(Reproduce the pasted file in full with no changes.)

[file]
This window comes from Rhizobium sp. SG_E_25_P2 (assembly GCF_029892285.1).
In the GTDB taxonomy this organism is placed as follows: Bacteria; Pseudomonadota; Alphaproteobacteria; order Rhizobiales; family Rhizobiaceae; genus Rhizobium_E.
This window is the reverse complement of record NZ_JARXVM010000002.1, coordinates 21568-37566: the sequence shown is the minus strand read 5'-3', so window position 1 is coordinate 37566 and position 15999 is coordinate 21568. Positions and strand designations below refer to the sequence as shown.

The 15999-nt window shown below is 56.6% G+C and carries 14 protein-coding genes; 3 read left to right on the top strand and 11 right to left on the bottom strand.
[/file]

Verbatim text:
This window comes from Rhizobium sp. SG_E_25_P2 (assembly GCF_029892285.1).
In the GTDB taxonomy this organism is placed as follows: Bacteria; Pseudomonadota; Alphaproteobacteria; order Rhizobiales; family Rhizobiaceae; genus Rhizobium_E.
This window is the reverse complement of record NZ_JARXVM010000002.1, coordinates 21568-37566: the sequence shown is the minus strand read 5'-3', so window position 1 is coordinate 37566 and position 15999 is coordinate 21568. Positions and strand designations below refer to the sequence as shown.

The 15999-nt window shown below is 56.6% G+C and carries 14 protein-coding genes; 3 read left to right on the top strand and 11 right to left on the bottom strand.